Okay, cool. So as a very, very young child, for one, I am an extremely light skinned black woman. And I have a had a relationship with my dad to some degree, meaning like, I’ve met him, and been around a few times, but in a general sense, he, I didn’t grow up with him, he was another huge part of my life. And so I questioned my identity because of the color of my skin, but both of my parents being brown skin. And so I was the lightest person in my family. And I would try to like figure out like, why that was the case. And so for, you know, on one end, it was my dad, the mixed with multiple things. And that’s why I’m so light, and it’s Asian, or it’s this or that. And as a young child, I thought, I guess I have to be mixed with something. But really just that idea of not knowing, right, so part of my identity being solidified or having a foundation in some way. And then the other part not having one at all, because of that missing link, but it for me, it was that like skin color. And so I had a family member, that would call me white girl, and it completely. I didn’t really I didn’t really know as a kid, but like, it felt really, really painful to hear that family member say that to me, and my sister, all the time never called us anything different. And like it hurt, like physically, I can remember myself, like having this feeling in the pit of my stomach, like that doesn’t feel good, or I don’t like what he you know, says that. And I didn’t know as a, you know, as an adult, it would manifest itself or like, basically, I would become this person that wanted people to know right away that I was black. So don’t question my identity, right? Because I have this light skin. And we don’t we talk we talk about it to some degree, we talk about, you know, blackness in multiple shades and this and that. But I was judged a lot because of that. But it started in my family. And so my invisibility was if I didn’t have these markers, right to let people know that I was black, then I felt invisible, because I would treat it as a mixed person. Right? That was my perception as a child. So immediately, I was like, no anything to make sure that nobody questions my identity. And in turn, I became invisible because of that. So I had to, like fight in many spaces, but never never had been uncomfortable piece for me, obviously, around people that look like me, right? Because kids were different. Kids were absolutely different. They weren’t those mean adults said white girl to me. But they were super accepting, you know, and allow me to show up as my authentic self as a child. So, yeah,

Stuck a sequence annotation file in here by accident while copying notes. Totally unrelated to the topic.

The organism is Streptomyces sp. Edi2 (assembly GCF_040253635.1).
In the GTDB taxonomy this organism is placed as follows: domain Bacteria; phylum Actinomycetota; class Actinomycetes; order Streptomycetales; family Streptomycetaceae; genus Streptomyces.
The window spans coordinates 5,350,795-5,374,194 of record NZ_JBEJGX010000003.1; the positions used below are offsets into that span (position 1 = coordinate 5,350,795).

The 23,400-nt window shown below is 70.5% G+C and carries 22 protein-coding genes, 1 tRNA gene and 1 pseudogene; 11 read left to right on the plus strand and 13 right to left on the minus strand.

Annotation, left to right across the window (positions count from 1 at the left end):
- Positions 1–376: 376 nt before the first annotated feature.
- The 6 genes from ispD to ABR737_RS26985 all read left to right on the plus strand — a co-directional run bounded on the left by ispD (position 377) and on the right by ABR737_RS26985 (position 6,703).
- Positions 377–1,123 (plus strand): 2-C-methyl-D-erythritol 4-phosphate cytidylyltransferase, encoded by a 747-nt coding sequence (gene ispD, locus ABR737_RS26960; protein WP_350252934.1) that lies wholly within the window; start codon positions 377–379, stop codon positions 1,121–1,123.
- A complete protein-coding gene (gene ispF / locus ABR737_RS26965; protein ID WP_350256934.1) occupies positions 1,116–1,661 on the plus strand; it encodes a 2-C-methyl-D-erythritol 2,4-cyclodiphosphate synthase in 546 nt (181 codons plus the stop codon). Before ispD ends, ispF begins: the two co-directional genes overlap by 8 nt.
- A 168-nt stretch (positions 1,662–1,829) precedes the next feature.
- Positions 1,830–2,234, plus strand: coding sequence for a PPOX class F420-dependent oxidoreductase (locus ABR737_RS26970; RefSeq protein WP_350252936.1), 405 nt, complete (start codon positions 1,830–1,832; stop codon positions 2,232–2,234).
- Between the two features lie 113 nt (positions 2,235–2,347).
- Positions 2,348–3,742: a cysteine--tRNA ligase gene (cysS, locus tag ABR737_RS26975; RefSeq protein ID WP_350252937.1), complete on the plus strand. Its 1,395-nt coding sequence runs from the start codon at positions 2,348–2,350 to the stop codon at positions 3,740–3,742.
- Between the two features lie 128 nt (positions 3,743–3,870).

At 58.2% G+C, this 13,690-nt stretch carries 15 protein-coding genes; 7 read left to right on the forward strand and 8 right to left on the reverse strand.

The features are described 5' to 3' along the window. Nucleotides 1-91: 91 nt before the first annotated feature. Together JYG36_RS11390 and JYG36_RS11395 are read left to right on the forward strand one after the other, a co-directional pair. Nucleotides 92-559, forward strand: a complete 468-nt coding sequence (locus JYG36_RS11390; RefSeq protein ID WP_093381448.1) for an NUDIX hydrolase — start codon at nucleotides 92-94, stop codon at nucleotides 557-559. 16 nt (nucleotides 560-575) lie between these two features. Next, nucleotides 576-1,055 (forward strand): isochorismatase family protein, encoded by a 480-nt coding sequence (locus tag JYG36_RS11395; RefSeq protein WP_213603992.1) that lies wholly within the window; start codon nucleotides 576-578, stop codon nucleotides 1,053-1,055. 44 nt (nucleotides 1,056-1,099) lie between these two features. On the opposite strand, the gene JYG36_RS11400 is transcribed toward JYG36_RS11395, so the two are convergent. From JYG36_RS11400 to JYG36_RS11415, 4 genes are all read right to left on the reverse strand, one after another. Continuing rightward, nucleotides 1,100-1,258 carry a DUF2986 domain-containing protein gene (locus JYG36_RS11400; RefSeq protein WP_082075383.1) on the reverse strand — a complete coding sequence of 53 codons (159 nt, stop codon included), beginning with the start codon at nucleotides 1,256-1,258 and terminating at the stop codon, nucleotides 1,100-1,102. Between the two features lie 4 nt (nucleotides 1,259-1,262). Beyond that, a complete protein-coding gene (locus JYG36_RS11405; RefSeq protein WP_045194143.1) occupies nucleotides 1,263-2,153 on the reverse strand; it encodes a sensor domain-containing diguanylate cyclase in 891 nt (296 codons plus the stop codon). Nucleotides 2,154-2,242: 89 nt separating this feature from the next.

Akua Konadu